IANAL

        • by NormalVisual (565491) on Monday September 04, 2006 @11:41AM (#16038059)
          As I understand it, Las Vegas doesn't look kindly on that and you can go to jail.

          Because it's not the same thing. When you go into a casino and purchase chips, you and the casino have an understanding that the chips are merely placeholders for real money, and are exchangeable as such within that casino only by the bearer. Thus, if you steal chips from the casino or from another player it's treated the same as if you took actual money, since there was that pre-agreed understanding that the casino will unconditionally buy the chips back at their face value regardless of who presents them. It's rather like stealing a bearer-only check - the check itself is not currency, but it is understood to represent it.

          There is no such understanding regarding currencies in an online game, and the poster that compared it to stealing Monopoly money is exactly correct. The only difference is that there aren't many people willing to pay real money for Monopoly scrip, and thus it has a correspondingly low resale value in the real world. If someone is so wrapped up in some damn game that they're willing to spend real money just to increase their standing, that sounds to me like a problem for a psychiatrist, not the courts.
          • And 'real money' is only a placeholder for the banks to pay the bearer the appropriate amount of gold, and gold is .. good for plating audio jacks because it provides excellent conductivity.. *shrug*

            It's not too strange a concept to spend money on a game, since you have to pay for the game, your net connection etc, but it is really lame and pathetic. If you are substituting your life for the game though, why not spend your money on it? Note that I don't even play MMORPGs (though I did some MUDding for a
      • by MustardMan (52102) on Monday September 04, 2006 @11:16AM (#16037883)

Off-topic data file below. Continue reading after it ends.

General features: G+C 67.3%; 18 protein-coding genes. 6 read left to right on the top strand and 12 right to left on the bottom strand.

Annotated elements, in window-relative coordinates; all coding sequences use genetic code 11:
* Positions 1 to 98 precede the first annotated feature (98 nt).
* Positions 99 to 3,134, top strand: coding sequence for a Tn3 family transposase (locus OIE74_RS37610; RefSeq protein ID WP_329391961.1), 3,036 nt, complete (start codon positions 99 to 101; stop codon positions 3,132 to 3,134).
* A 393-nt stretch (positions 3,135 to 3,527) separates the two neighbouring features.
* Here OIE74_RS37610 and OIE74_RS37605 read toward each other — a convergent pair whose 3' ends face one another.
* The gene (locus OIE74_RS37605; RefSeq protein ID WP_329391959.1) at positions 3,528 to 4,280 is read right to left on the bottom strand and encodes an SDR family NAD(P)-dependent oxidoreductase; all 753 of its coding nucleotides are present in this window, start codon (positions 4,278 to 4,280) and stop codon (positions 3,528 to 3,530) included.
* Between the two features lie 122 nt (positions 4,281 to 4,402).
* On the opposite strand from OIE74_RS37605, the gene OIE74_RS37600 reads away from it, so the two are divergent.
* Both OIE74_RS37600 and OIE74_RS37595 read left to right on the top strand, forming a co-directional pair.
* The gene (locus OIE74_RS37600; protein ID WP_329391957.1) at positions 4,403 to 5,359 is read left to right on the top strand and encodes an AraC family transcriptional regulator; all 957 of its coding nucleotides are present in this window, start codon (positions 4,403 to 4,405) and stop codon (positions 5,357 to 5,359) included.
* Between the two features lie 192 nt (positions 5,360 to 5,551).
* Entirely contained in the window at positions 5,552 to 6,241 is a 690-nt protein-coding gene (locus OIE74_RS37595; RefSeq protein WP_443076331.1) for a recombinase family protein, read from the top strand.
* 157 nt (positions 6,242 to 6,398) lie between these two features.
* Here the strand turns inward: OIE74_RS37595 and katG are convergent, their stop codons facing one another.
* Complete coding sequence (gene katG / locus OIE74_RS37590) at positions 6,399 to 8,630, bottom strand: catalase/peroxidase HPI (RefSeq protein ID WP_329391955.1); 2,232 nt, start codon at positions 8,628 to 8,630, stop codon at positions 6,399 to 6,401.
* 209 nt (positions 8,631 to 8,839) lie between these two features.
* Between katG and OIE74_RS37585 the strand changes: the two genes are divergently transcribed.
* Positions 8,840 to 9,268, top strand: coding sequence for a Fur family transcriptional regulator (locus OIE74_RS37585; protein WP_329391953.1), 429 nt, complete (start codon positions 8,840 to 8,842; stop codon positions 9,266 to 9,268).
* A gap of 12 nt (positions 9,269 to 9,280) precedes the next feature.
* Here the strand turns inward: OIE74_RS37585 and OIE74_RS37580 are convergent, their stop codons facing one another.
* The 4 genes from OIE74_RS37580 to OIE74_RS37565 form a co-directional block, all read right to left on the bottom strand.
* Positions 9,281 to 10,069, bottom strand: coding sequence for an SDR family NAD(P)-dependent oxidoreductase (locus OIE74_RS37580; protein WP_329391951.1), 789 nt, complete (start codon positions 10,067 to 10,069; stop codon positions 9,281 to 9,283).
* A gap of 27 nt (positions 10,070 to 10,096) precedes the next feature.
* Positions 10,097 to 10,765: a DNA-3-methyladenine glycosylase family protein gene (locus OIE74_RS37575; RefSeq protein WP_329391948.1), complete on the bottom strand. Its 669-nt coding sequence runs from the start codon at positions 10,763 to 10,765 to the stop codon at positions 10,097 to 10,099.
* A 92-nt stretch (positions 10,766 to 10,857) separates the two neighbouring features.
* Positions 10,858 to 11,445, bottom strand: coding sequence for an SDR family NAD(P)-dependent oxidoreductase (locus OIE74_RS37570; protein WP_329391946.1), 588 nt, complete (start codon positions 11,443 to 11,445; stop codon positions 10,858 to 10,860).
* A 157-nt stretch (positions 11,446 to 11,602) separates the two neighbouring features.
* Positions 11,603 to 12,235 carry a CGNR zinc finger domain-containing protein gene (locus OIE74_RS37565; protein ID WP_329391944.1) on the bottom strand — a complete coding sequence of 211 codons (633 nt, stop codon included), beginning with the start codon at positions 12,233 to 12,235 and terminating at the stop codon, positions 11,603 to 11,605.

Well, I mostly agree... but... it's not so cut and dry as you make it seem. Think of a game like second life, where in-game money can be directly transferred back and forth for real world money. If someone ran a ponzi scheme in SL, should THAT be punishable with RL rules? Honestly, I haven't decided for myself yet what I think, but I think it's worth discussing where the line should be drawn.
        • by raehl (609729) <raehl311@[ ]oo.com ['yah' in gap]> on Monday September 04, 2006 @12:05PM (#16038204) Homepage
          OK, people are missing some very key pieces of information here.

          - No ISK was stolen from anyone. *ALL* of the ISK belongs to CCP, the company that runs the game. It is bits on their servers and part of the user agreement is all of the in-game objects belong to CCP, not the players, and this is something you therefore must agree to when you play.

          - When you play the game, everyone agrees to play by the rules. One of the rules is that the vast majority of in-game schemes are LEGAL. Player A took a legal action, and as a result of legal action A, the game master (CCP) reallocated the in-game objects from other players to player A. If you were the other players, tough, you played the game, you 'lost'.

          - It is just plain logically silly to accept that players can blow up each other's ships and not accept that players can convince other players to hand over their in-game money. What's the difference? I'm flying around and somebody blows me up, you wouldn't suggest I call up the cops and file a vandalism report would you? So if someone convinces me to give them in-game money, and then doesn't pay me back, that's suddenly a crime?
      • Not quite... (Score:2, Insightful)

        by Ruff_ilb (769396)
        The stack of $500's in monopoly has no very little intrinsic value based on labor, because it only takes a couple of bucks to get a whole new stack. Therefore, someone calling the police about a stolen stack of monopoly money is doing it for only sentimental reasons, or no good reasons at all. The amount of labor it takes to get the item outside of the game is much, MUCH, less than it is inside the game.

        HOWEVER, these items in online games have MASSIVE intrinisic value based on labor. If there's only one of
        • Re: (Score:2, Insightful)

          by Opie812 (582663)
          The only reason this stuff is super rare is because some programmer says it is. Why wouldn't you just email the company and tell them you'd been ripped off. All they would need to do is something like: user.add(superRareItem);
          • How about stamps, only reason some of them are rare is that postal services issued or misprinted them or for some other reason. Collectors are wierd breed.
        • Re:Not quite... (Score:5, Insightful)